Time In Words for iOS started off as a fun gimmick, emulating the Qlocktwo type of time display where the relevant words are highlighted in some way to spell out the time as a sentence. This very quickly evolved into what I hoped would be more useful app, still showing the original display, but also providing the current time & date as complete sentences. Then I added time conversions and discovered the real power and utility of writing out times as words.
When it comes to converting times, I doubt there are many people in the world who haven’t had problems.
- Is that morning or afternoon for them?
- Are they in tomorrow, today or yesterday?
- What if they are using daylight-savings?
Having the time written out removes all ambiguity. As an example, Time In Words currently reports very clearly:
In Los Angeles, it is nine minutes to ten on Tuesday evening (daylight-savings time).
When writing Time In Words for Mac, I focussed immediately on the time zone conversion facilities, and provided a menu bar app that can display as many time zones as you like (although more than will show on a single screen would probably get annoying).
So when I decided to do a complete re-write of Time In Words for iOS, the obvious move was to emulate the Mac version and allow for as many time zones as the user wants, instead of the current 2 or 4 (iPhone or iPad). So I discarded the Qlocktwo display and the separate date display which used a similar mechanic. I kept the display that shows the current date and time, but every display after that shows the time in a different time zone. The time zones can be changed and re-ordered, so the ones you need most are the fastest to get to once the app opens.
One new feature (again taken from the Mac version), is the ability to calculate “What time will it be…”
You dial in your local date and time to see what time that will be in your selected zone. And if you want to calculate the other way around, tap the “Swap time zones” button.
The main impetus for a re-write was the Apple Watch. I thought this would be a perfect app for the watch as it could use the Apple Watch’s superb time-keeping in conjunction with my text generation, to add a significant level of usability to the Apple Watch as regards time zone conversions.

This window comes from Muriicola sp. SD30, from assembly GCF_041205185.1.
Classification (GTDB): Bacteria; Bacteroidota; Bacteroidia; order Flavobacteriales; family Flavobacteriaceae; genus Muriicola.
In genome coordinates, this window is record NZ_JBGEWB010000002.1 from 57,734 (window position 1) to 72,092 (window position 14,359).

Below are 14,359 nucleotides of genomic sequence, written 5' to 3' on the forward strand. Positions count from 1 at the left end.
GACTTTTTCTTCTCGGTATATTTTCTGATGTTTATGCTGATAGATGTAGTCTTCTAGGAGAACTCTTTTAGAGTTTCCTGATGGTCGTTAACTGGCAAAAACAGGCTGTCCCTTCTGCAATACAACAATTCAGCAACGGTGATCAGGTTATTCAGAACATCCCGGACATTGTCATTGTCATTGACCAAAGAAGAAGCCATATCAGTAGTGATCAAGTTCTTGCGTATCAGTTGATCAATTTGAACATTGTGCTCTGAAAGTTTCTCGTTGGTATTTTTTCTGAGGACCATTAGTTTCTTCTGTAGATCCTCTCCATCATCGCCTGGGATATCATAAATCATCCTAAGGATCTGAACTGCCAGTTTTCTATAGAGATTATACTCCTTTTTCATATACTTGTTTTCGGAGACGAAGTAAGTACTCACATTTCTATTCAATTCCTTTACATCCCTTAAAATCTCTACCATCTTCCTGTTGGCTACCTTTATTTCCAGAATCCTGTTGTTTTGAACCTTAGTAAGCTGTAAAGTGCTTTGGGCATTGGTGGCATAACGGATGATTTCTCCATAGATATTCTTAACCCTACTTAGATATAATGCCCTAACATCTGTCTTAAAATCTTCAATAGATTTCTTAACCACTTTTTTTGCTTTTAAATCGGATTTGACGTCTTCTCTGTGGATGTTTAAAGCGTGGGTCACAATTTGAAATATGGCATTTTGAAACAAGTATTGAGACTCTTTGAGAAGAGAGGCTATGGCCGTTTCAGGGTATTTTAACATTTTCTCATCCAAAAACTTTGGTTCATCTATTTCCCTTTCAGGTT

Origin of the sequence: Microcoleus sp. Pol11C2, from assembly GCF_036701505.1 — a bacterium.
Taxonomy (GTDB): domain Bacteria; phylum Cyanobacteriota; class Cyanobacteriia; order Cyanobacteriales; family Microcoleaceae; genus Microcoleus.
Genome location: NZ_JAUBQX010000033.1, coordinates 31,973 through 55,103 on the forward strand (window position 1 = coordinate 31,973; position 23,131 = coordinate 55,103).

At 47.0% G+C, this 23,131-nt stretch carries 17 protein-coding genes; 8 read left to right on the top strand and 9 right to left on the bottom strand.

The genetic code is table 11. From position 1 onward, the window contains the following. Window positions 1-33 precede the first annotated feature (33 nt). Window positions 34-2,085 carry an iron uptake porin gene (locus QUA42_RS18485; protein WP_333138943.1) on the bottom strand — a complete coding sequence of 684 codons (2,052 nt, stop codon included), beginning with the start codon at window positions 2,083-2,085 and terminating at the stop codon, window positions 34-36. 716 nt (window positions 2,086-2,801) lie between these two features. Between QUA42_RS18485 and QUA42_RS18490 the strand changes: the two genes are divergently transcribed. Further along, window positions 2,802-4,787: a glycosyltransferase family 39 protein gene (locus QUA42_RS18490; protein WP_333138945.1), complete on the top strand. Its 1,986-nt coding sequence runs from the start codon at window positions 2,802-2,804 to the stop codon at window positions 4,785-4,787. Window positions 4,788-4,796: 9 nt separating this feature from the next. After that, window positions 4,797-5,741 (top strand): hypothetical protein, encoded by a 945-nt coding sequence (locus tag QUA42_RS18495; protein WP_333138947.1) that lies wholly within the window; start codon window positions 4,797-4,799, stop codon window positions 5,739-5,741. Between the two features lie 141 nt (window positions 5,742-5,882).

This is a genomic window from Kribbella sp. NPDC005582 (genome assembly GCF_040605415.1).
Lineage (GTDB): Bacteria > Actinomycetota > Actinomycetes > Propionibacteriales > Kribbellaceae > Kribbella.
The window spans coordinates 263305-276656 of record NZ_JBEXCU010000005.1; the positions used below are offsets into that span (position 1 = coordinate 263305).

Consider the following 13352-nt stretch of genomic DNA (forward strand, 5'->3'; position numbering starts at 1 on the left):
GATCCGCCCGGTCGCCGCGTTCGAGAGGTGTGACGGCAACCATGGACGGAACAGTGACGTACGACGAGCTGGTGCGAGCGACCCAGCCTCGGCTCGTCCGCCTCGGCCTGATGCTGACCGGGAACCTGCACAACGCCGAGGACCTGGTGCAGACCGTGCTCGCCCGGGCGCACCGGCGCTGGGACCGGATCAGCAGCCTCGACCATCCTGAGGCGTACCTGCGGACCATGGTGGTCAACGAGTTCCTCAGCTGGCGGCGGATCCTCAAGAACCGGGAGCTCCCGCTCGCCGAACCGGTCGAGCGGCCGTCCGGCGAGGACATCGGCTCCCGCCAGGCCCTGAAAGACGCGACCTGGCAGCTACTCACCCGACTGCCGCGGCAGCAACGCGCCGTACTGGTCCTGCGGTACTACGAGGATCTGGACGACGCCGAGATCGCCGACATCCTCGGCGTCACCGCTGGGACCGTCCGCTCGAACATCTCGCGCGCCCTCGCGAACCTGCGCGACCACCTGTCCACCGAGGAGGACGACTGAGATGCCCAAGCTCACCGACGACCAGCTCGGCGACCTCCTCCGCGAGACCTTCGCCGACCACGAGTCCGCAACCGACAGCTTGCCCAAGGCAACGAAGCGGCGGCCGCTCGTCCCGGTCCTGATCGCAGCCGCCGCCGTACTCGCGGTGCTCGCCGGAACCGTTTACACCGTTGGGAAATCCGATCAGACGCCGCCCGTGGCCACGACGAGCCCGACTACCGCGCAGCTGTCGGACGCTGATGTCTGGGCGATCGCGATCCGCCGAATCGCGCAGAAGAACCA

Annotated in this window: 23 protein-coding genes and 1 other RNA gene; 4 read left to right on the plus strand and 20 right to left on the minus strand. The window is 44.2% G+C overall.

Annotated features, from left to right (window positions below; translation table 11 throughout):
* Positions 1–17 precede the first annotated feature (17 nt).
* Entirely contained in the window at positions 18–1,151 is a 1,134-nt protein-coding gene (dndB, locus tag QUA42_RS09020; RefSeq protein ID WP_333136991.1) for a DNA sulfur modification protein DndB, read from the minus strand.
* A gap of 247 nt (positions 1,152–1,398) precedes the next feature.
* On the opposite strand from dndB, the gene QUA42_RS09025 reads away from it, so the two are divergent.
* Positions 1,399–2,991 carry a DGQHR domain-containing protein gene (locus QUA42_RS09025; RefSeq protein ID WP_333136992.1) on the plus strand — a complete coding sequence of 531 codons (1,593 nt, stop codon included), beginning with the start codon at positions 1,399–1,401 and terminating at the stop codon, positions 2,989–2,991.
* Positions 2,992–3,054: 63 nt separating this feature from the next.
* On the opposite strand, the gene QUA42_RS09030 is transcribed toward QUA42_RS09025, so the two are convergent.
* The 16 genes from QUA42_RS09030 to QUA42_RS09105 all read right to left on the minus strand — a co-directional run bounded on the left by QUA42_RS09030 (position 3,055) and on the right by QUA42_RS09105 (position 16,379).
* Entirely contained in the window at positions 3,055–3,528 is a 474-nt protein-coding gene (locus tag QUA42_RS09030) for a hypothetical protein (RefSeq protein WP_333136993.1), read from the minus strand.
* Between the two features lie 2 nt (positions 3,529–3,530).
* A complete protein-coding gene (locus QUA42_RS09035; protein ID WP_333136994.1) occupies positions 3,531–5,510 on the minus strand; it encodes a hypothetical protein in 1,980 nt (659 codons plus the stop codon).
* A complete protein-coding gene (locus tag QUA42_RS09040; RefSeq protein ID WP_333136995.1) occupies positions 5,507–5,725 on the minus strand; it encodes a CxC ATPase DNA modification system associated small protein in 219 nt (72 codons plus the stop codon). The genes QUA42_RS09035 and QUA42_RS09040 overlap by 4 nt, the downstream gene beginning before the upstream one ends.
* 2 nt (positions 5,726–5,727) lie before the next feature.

Sadly, Apple disagrees…
I completed the app and submitted it to the App Store for review. The review process seems to be very fast at the moment and the app moved into review only one day later. And there it stuck for 3 days. This was very odd. My experience is that once an app gets into review, it only takes a few hours, if that. For 19th Hole - my other app with an Apple Watch component, the review process took 30 hours. But 3 days!
Then I got a phone call from Apple where a very polite person explained to me that although this was not mentioned in any of the documentation, the marketing people had decided that no apps were to be allowed on the watch if they told the time.
I offered to remove the initial screen telling the local time, so the app would not actually supply the current time but only the time conversions, but that was not acceptable either.
Then I tried appealing the rejection. My hopes were not high, but I didn’t see any harm in asking. I again offered to remove the local time display and emphasised the accessibility advantages of displaying times in this manner. Another day, another phone call, another polite Apple person saying no.
So now I have re-submitted the app for review without the Apple Watch component, which is a shame. I am hoping that after some months they will review this policy and allow me to try again, but who knows.
So you can see what you are missing, here are a couple of screen shots from the watch app showing my local time, plus one time zone:
One more minor point. People who actually look at version numbers may wonder why I have gone from version 2.5 to version 4.0. When I was working on version 2.5, I considered making it version 3.0 and then changed my mind. However by that time I had already created a version 3.0 in iTunesConnect, so I was not able to use 3.0 again this time. This version was such a big change that I wanted it to be a .0 release, so that meant going to version 4.0